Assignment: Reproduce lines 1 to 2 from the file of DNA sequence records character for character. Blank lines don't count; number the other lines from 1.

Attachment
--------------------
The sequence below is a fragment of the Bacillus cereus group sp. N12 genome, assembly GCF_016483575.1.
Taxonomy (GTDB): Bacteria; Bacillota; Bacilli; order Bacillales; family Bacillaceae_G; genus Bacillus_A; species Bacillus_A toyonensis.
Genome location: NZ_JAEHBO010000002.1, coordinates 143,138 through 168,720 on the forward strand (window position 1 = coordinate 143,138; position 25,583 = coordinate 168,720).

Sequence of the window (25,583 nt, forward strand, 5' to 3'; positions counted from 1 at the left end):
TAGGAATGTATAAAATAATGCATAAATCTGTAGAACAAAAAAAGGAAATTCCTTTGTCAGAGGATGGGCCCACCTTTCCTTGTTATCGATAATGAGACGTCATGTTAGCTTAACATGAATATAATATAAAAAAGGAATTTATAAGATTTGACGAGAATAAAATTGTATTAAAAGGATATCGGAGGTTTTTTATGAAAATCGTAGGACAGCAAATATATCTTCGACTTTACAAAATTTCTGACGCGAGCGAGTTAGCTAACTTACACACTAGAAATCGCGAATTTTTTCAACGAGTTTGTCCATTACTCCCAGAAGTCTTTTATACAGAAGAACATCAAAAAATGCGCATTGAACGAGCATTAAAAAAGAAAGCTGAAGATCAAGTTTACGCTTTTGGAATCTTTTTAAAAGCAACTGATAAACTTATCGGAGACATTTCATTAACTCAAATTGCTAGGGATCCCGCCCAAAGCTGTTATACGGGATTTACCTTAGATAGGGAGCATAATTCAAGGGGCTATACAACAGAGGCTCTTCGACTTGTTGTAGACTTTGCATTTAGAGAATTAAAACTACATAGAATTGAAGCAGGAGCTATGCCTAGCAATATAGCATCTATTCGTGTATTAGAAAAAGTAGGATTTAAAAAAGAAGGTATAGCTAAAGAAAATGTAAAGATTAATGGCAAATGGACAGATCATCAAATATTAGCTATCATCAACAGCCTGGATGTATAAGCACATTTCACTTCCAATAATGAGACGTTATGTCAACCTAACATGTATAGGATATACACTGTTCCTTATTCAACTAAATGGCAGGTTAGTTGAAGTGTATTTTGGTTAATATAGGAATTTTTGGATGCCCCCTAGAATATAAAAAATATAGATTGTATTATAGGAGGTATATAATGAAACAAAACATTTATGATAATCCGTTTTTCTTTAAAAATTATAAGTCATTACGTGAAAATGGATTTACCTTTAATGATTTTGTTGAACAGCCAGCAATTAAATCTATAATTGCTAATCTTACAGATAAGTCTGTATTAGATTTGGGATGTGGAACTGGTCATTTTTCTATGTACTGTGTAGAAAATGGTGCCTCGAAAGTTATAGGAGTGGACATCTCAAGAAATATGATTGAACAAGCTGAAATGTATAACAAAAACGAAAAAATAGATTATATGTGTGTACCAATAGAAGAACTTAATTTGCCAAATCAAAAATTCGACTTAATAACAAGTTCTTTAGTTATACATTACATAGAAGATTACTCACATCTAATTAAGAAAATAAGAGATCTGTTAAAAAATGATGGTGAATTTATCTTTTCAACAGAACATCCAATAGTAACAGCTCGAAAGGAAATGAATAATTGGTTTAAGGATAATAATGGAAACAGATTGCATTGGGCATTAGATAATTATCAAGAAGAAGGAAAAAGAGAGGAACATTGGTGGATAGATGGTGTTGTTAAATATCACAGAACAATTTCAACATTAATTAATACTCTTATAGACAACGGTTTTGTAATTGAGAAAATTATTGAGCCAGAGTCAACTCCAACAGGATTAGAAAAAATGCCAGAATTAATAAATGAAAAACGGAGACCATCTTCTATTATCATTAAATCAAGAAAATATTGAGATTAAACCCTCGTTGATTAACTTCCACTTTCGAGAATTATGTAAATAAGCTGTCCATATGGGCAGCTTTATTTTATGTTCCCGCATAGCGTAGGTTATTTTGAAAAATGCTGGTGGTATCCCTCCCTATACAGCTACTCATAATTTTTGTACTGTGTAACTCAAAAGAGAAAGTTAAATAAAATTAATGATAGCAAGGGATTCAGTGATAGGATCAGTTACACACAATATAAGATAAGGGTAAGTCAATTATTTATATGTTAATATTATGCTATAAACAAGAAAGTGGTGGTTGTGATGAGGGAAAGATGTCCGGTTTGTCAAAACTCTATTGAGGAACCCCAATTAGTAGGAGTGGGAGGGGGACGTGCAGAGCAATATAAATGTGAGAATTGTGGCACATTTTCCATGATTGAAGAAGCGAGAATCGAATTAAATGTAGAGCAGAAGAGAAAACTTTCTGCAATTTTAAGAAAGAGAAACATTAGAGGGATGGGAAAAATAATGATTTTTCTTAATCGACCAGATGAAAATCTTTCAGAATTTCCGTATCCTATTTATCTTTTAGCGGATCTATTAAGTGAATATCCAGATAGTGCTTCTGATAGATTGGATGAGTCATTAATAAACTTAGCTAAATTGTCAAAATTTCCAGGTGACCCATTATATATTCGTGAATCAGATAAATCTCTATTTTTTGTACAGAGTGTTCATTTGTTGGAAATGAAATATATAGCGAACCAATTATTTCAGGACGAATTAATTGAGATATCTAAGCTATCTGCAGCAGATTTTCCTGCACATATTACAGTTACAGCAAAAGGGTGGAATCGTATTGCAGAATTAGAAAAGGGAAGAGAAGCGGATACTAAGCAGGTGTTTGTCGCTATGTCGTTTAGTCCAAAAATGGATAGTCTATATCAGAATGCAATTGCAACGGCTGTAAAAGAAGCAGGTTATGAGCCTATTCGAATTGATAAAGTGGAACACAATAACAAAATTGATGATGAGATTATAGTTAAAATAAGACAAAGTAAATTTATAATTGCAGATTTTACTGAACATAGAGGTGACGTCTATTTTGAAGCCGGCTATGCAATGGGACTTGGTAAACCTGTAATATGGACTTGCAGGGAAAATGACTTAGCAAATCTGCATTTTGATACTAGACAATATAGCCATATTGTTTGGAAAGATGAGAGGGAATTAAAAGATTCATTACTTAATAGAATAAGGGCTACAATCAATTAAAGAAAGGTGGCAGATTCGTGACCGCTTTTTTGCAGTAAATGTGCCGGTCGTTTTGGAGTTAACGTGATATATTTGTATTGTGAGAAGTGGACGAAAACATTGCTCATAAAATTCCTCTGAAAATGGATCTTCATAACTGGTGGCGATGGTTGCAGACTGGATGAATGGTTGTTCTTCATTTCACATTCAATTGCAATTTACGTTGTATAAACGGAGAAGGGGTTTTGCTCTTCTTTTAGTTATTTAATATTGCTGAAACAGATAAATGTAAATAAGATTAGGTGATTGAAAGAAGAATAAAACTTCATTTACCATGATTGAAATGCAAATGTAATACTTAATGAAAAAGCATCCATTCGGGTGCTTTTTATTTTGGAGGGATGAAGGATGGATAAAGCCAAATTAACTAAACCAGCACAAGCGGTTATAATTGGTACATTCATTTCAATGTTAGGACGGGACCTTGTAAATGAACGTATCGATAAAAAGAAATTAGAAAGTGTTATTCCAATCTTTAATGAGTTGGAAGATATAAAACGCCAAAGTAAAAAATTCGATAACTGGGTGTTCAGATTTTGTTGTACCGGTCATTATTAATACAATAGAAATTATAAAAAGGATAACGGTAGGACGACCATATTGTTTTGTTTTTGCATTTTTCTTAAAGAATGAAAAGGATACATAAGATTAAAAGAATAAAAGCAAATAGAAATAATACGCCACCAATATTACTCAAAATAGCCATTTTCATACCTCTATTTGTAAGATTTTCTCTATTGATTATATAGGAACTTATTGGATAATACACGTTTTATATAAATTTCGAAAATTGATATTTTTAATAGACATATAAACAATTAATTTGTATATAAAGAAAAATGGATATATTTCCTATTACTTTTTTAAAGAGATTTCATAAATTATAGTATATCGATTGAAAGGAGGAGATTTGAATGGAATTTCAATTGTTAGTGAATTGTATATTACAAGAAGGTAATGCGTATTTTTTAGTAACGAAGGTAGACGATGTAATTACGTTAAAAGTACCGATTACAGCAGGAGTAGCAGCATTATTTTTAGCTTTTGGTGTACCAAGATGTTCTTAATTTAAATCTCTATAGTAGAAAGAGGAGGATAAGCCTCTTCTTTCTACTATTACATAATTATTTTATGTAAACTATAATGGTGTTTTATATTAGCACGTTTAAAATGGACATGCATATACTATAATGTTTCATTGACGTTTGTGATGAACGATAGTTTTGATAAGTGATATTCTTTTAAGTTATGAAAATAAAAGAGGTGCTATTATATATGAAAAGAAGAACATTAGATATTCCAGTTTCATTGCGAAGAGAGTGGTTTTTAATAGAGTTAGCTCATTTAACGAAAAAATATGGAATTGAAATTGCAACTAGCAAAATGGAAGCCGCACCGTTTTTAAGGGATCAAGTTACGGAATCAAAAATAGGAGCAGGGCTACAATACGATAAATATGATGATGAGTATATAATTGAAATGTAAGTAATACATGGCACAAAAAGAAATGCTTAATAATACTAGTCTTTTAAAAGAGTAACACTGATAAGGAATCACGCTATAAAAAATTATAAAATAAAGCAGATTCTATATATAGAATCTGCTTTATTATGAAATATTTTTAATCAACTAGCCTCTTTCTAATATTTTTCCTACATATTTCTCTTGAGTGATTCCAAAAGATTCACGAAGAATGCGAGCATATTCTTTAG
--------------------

The sequence below is a fragment of the Bacillus cereus group sp. N12 genome, assembly GCF_016483575.1.
Taxonomy (GTDB): Bacteria; Bacillota; Bacilli; order Bacillales; family Bacillaceae_G; genus Bacillus_A; species Bacillus_A toyonensis.